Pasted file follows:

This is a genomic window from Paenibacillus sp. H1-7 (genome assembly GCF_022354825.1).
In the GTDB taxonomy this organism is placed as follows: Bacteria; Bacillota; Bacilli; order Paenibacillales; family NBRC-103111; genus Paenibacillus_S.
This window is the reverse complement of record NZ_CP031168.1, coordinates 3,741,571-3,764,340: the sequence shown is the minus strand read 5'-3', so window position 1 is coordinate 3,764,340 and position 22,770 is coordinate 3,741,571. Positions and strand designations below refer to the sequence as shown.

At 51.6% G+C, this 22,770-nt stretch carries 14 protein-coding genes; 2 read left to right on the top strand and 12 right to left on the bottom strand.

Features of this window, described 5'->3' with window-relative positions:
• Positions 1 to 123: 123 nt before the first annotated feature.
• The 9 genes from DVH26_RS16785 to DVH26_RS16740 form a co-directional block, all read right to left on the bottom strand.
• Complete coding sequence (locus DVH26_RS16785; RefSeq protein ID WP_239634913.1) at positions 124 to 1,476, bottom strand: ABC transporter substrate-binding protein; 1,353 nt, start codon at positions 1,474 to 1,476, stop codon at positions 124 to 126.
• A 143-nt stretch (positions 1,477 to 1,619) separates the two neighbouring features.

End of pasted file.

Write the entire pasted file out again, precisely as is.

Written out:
This is a genomic window from Paenibacillus sp. H1-7 (genome assembly GCF_022354825.1).
In the GTDB taxonomy this organism is placed as follows: Bacteria; Bacillota; Bacilli; order Paenibacillales; family NBRC-103111; genus Paenibacillus_S.
This window is the reverse complement of record NZ_CP031168.1, coordinates 3,741,571-3,764,340: the sequence shown is the minus strand read 5'-3', so window position 1 is coordinate 3,764,340 and position 22,770 is coordinate 3,741,571. Positions and strand designations below refer to the sequence as shown.

At 51.6% G+C, this 22,770-nt stretch carries 14 protein-coding genes; 2 read left to right on the top strand and 12 right to left on the bottom strand.

Features of this window, described 5'->3' with window-relative positions:
• Positions 1 to 123: 123 nt before the first annotated feature.
• The 9 genes from DVH26_RS16785 to DVH26_RS16740 form a co-directional block, all read right to left on the bottom strand.
• Complete coding sequence (locus DVH26_RS16785; RefSeq protein ID WP_239634913.1) at positions 124 to 1,476, bottom strand: ABC transporter substrate-binding protein; 1,353 nt, start codon at positions 1,474 to 1,476, stop codon at positions 124 to 126.
• A 143-nt stretch (positions 1,477 to 1,619) separates the two neighbouring features.